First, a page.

Monday, April 15, 2019

Hank Sanders: Sketches #1661 - The Hugging Senator

  The Hugging Senator. I have been called The Hugging Senator over the years. The Hugging Senator title reflects an important part of how I interact. It reflects a key part of my being. My hugs say, “I care about you.” And that is very important. The Hugging Senator.

  I recently began to reassess The Hugging Senator. I talked with several women about it. I sought their advice about The Hugging Senator. I will share some of their responses later in this Sketches.

  I believe that hugs are very therapeutic. Hugs make us feel better. Hugs make us do better. Hugs make us be better. Hugs impact our mental, emotional, physical, and spiritual health. Hugs are really powerful and therefore important for all the population, men as well as women.

  The reason I am reassessing The Hugging Senator is because of the recent travails of Vice President Joe Biden. Biden is one of the most upstanding public servants I know. He has accumulated very little money or material things in his long history of public service. He is famous for taking the train home to Delaware every night after work to be with his family rather than participating in the Washington, D.C. nightlife. For many years, Biden has been outstanding in employing, supporting, and protecting women. He is the foremost supporter of the Violence Against Women Act. Yet, he now stands accused of violating women.

  One woman said he smelled her hair and kissed her on the back of her head. Another said he rubbed his nose on her nose. Another said Biden squeezed her shoulder and moved his hand down her back. Others also came forth. All were in public. All were careful to say that they were not making allegations of sexual assault or sexual harassment. They said Biden invaded their space; he made them feel uncomfortable. I accept this as important. However, I can’t help but think of the countless rapes of Black women and other women that happened and still happen and nothing is done about them. Nothing. I cannot help but think of the many Black men lynched for allegedly looking at White women. The Hugging Senator.

  I hug women. I hug men. I must admit that hugging men sometimes includes a handshake folded into the hug. I make judgments about who is open to a hug from body language. I only hug people whom I perceive are receptive to a hug. I take into consideration gender, age, race, the area of the country, and culture. Hugs appear to be much more acceptable in the South.

  I am out of elective politics now, but I still hug just as much. I still believe hugs are therapeutic. I still think hugs lift. I still feel that hugs say, “I care about you as a person.” I am still The Hugging Senator or The Hugging Hank.  But I am in reassessment.

  The women I talked to are people I work with in the community. They range in age, education, and status. None are in my employ. I asked them to address their perceptions of what other women may have perceived and/or expressed concerning my hugging. I understand that this approach is not a scientific assessment. The women’s responses included the following: “I have heard complaints that you given someone a hug but left another person out and didn’t give them one;” “I have heard complaints that you gave someone else a bigger hug than the hug they received;” “I have heard complaints about missing your hugs;” “I have never heard anyone say anything about you giving unwanted hugs.” The Hugging Senator.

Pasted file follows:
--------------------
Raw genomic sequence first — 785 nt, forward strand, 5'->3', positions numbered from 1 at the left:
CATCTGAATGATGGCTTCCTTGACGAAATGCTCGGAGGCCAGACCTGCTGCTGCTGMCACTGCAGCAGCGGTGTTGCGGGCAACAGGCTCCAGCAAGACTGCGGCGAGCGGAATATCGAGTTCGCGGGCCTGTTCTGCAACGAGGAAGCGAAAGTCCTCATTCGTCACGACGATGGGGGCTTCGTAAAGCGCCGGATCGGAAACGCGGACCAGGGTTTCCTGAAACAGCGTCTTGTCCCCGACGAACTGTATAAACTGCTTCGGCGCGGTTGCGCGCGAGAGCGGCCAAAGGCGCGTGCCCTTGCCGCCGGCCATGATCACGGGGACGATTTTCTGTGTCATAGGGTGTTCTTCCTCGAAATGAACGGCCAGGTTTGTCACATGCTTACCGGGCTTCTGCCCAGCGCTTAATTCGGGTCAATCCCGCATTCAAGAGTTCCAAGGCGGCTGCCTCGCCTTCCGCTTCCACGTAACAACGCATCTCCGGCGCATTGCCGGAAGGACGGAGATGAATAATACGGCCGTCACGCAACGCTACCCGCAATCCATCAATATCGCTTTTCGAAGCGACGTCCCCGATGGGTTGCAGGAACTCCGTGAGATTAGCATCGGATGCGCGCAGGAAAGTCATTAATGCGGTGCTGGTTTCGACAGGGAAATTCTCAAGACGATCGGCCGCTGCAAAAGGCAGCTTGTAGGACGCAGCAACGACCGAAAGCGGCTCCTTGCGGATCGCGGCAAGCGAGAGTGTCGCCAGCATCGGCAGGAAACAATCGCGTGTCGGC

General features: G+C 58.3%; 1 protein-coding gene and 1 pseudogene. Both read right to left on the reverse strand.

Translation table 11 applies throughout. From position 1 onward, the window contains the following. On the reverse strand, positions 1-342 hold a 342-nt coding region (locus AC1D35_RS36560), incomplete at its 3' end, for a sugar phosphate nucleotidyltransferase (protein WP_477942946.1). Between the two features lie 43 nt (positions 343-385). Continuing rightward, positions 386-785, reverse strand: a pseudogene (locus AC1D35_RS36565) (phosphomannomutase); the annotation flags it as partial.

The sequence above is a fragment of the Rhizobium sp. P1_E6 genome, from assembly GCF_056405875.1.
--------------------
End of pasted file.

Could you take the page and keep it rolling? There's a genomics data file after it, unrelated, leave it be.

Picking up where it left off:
One woman said to me, “Is uncomfortable the standard? A person can look at a woman and make her feel uncomfortable. Are we going to publically complain about a look that makes people uncomfortable? I know a look is not in the category of touching.” Another woman said: “Women know how to let a man, even a powerful man, know if his handshake, hug or other touching is out of place. All the responsibility should not be placed on men. Women have a responsibility to say, ‘I don’t like this’ with their voice or actions and not years later. It’s different for sexual assault, rape, and sexual harassment.” There was much more, including the fear that “Democrats were going to mess around and reelect Trump who has been accused of many sexual assaults and has also bragged of them.”

  I understand that standards for relationships between men and women are changing and that is good, very good. Standards need to change a whole lot more. I hope that the much-needed changes concerning sexual assault, sexual harassment, and discrimination on the basis of gender remain central. I hope that national headlines about unwanted touching in public do not bear offspring we do not want. We need more hugs, not fewer hugs.

  In these times of changing relationships, violations will occur. Things that were not considered violations yesterday will be considered violations today and tomorrow. This will present special challenges to people in elective office and other high profile positions. We just have to remember what was said by Stacey Abrams, former candidate and Democratic nominee for Governor of Georgia:  "The requirement for public office is not to be perfect but to be accountable. And accountability is not sacrificing persons. Accountability is acknowledging the violation and committing to do better and, in fact, doing better." Maybe I don’t have to cease being The Hugging Senator or The Hugging Hank after all.

EPILOGUE – Relationships between men and women are always complex. They are especially complex when the culture's standards are changing. This is such a time, and it will challenge and reward us.

  About the author: Hank Sanders represented District 23 in the Alabama Senate from 1983 to 2018.

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